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Census: In 2016, NY led U.S. in spending for public school students

The K through 12 average statewide was $22,366, a 5.5 percent increase from 2015 and the 5th largest increase in the country, officials say.

Students at Woodhull Elementary School in the Fire

Students at Woodhull Elementary School in the Fire Island school district in Ocean Beach in an undated photo. Fire Island led all Long Island districts in spending at $116,974 per student. Photo Credit: Fire Island School District

New York’s public schools spent more per student than any other state in fiscal year 2016 — and 80 percent of Long Island’s districts topped the state average, the U.S. Census Bureau said on Monday.

The K-12 average in New York was $22,366, a 5.5 percent increase from 2015 — the fifth largest percentage increase among the states, according to the Annual Survey of School System Finances. The national average was $11,762, a 3.2 percent increase, the census said.

While it was no surprise that New York retained its usual top spot, the beefier numbers across the nation stem from the biggest boost in revenues since 2007, officials said.

In 2016, education revenue from federal grants, child nutrition programs, local government and all other sources amounted to $670.9 billion, up 4.6 percent from the prior year, census officials said.

Long Island consistently surpasses the state average in spending per pupil — 100 out of 124 districts did so in the 2016-17 school year, according to the data.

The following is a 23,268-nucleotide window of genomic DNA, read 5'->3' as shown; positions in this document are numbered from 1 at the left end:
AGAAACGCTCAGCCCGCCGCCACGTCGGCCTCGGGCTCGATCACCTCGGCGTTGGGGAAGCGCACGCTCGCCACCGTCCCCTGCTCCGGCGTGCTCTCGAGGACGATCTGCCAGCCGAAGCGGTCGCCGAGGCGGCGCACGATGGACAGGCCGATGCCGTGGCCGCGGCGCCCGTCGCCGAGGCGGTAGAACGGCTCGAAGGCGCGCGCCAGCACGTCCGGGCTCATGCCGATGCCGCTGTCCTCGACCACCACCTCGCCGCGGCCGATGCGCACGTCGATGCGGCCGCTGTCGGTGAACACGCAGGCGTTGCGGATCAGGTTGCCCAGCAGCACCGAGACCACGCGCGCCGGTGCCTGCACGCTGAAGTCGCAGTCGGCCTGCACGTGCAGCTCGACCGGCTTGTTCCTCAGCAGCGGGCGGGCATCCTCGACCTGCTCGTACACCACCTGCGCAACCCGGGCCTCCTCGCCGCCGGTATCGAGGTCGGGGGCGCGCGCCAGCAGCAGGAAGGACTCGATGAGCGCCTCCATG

Fire Island, with only 38 students, topped the local chart at $116,974 per, but that was a 9.5 percent drop from $129,306 the year before, when it had 36 pupils, the report said.

Franklin Square, which had 2,014 students in fiscal year 2016, was the lowest at $16,973, a 2.7 percent increase from $16,532 the previous year, when it had 2,047 enrolled, the report said.

The superintendents for the Fire Island and Franklin Square districts could not be immediately reached on Monday night.

Superintendents have cited the higher cost of living here and the push for quality education, one of the main factors in where parents choose to live. But critics have said the tax burden is too great, and more dollars do not equate to a better education.

Roughly half the per-pupil spending in the Island’s districts was instructional dollars, according to the Census Bureau. For example, tiny Fire Island’s instructional spending per student was $43,605, while Franklin Square allocated $16,973 per.

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